One night at dinner, my wife said: “I don’t know if I love you or want to be married to you anymore.”
I reacted poorly and selfishly, making it entirely about me. I pouted and started sleeping in the guest room, from which point every day got a little harder and more difficult over 18 months before she chose to move out and end our relationship. But months before that, something in me snapped. I wanted to — needed to — understand why this was happening.
I knew that I loved my wife. I knew that I wanted to stay married. And I thought because I was a good man, and because we shared a son, our entire adulthoods, a home and many friends, that we should be able to pull through.
All you need is love! Right? RIGHT?!?!
Just like being a good man and being a good husband can be mutually exclusive things, so too can love exist in the shittiest and most painful of marriages.
One night, I found myself reading a book called “How to Improve Your Marriage Without Talking About It”. The book is written by two long-time marriage counselors who used their experiences with clients and years of notetaking to explain common marriage problems and how husbands and wives commonly experience them.
The experience of reading about random married couples having IDENTICAL conversations and reactions as my wife and I had a profound effect on me, and set the stage for the fundamental shift from who I was to who I am.
Here’s What My Brain Did Afterward
Wow. Our marriage problems are so common that generic, made-up stories in a marriage book totally NAIL my marriage. These exact same marriage problems are affecting almost everybody.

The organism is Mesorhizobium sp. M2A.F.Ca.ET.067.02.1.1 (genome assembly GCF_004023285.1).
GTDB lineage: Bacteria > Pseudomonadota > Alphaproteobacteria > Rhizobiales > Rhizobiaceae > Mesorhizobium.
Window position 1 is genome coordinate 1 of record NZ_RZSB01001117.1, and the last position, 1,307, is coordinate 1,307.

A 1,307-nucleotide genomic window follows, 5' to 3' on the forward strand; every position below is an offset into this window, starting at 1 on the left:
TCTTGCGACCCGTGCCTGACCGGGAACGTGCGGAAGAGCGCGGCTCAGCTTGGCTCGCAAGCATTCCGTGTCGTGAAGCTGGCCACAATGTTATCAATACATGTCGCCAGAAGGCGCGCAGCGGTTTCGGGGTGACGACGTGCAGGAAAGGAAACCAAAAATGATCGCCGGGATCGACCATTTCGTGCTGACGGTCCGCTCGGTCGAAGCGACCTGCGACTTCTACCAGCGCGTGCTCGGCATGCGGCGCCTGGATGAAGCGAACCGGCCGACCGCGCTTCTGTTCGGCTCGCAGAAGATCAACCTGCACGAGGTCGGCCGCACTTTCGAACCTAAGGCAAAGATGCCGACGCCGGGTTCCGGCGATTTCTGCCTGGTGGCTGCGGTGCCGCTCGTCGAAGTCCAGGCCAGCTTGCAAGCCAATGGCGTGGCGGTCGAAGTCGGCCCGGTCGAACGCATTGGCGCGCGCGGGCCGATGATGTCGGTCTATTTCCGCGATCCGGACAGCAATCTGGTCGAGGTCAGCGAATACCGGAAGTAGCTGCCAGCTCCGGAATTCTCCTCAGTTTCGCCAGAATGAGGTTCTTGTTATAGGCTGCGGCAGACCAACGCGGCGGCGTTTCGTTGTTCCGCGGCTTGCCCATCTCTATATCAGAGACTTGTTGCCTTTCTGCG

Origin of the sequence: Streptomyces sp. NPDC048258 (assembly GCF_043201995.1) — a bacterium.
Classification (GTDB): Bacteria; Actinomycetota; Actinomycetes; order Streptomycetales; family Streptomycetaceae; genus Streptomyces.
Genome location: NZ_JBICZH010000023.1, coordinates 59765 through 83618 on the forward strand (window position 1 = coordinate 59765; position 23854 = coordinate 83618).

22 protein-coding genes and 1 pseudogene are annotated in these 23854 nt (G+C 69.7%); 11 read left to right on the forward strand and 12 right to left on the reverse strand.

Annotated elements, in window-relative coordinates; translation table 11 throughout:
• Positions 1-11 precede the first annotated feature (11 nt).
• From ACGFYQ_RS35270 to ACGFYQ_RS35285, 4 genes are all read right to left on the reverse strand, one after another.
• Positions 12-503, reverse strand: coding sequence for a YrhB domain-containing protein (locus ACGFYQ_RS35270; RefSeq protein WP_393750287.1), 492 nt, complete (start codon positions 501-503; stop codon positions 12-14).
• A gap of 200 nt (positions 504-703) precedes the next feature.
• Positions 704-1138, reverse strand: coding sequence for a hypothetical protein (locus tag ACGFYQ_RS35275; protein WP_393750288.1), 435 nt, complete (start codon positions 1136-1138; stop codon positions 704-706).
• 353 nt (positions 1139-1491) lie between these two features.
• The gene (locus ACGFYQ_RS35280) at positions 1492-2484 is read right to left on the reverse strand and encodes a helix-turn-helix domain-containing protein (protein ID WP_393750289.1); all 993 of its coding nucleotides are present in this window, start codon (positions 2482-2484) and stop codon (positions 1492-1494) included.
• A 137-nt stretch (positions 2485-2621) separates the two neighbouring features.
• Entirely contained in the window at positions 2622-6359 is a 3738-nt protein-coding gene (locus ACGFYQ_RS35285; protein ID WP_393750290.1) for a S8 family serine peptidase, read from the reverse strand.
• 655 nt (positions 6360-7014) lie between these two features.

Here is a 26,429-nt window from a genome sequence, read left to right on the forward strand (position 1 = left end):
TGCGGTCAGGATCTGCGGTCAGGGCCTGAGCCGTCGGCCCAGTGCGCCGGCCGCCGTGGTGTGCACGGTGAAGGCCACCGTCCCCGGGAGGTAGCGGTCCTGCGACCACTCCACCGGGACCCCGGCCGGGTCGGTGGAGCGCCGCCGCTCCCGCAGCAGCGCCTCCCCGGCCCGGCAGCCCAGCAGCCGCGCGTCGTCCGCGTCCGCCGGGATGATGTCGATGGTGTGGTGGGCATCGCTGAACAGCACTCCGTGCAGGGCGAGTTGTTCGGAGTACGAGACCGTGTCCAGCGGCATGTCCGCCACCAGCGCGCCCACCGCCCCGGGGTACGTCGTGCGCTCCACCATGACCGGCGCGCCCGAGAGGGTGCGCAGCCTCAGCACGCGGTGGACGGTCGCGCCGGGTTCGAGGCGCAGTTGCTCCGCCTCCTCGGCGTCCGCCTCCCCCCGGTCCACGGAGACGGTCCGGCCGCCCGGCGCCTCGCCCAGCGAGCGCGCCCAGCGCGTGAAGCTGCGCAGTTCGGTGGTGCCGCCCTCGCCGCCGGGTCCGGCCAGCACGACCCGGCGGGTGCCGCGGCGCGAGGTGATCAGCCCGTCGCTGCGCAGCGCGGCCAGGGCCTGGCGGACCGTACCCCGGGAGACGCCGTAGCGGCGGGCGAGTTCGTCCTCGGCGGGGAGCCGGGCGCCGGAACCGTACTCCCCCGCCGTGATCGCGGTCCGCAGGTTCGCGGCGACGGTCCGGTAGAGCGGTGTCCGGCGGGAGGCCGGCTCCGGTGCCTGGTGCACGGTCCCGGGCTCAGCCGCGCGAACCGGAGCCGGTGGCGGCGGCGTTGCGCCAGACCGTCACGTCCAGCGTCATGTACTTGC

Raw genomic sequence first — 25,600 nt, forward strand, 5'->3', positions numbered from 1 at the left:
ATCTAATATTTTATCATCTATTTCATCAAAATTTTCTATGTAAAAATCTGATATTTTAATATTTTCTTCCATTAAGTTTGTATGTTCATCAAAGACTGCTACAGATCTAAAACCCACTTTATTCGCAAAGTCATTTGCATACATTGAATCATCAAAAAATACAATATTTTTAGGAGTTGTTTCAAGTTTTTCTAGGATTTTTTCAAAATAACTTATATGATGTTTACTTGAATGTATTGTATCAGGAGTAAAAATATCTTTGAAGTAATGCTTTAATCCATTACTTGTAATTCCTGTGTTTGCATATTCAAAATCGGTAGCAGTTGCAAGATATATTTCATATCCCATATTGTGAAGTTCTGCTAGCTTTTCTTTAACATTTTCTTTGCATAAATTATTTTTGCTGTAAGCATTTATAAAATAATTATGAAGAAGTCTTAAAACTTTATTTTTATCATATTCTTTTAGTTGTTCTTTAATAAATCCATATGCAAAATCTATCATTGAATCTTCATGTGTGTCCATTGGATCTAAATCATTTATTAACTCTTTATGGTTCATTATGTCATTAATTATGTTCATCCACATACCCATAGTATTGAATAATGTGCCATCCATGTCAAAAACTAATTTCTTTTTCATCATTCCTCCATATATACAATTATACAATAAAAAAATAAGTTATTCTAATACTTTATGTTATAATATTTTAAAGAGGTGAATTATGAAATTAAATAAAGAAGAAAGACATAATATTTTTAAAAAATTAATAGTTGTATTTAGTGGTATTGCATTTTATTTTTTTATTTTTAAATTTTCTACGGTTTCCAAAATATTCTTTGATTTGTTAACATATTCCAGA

If these marriage problems are this common, that means my wife and I aren’t somehow fatally flawed. We’re not NOT soulmates or freaks unfit for marriage. These marriage problems are practically universal and we don’t have to feel ashamed for having them.
If nearly all marriages suffer these common problems, then that means it’s foolish to get divorced with the intention of replacing your spouse with someone else. Because these same problems will ALSO exist with that other person. If my wife and I love each other, our son, and both generally prefer marriage to being single, the most logical course is to work hard on this marriage, rather than trying to start new relationships as middle-aged divorced single parents only to inevitably have to work hard on THAT relationship, but with the added suck of all the family and friends breakage, and losing so much time with our children.
The Most-Asked Questions of Hurting Wives
It’s one of two, but they both mean the same thing.
Either “You get it! How can I get my husband to read your stuff or understand what you now understand?” or “What could your wife have said or done to help you understand this before it was too late?”
Tomorrow, in Vol. 2 of this post, I’ll attempt to lay out what I perceive to be The Things Good Men Who Are Accidentally Bad Husbands Don’t Know.
But since it will inevitably cover plenty of familiar territory, you can get a preview by reading what I think is among my most helpful posts, Cracking the Code: 7 Ideas That Would Have Saved My Marriage.
It’s hard to be the guy desperately trying to save his family while his wife has checked out of the marriage because she’s been beaten down emotionally so much through the years without him — a genuinely good dude who simply sucked at marriage — realizing it.
And now he KNOWS. Now, he gets it.
But she’s done.
Few relationships come back from the dead. It’s a pill that’s hard to swallow.
But the value of understanding where we went wrong, how to avoid being shitty husbands in the future, and how to teach our children to have healthy and functional human relationships can’t be overstated.
I have to believe all the good men will agree.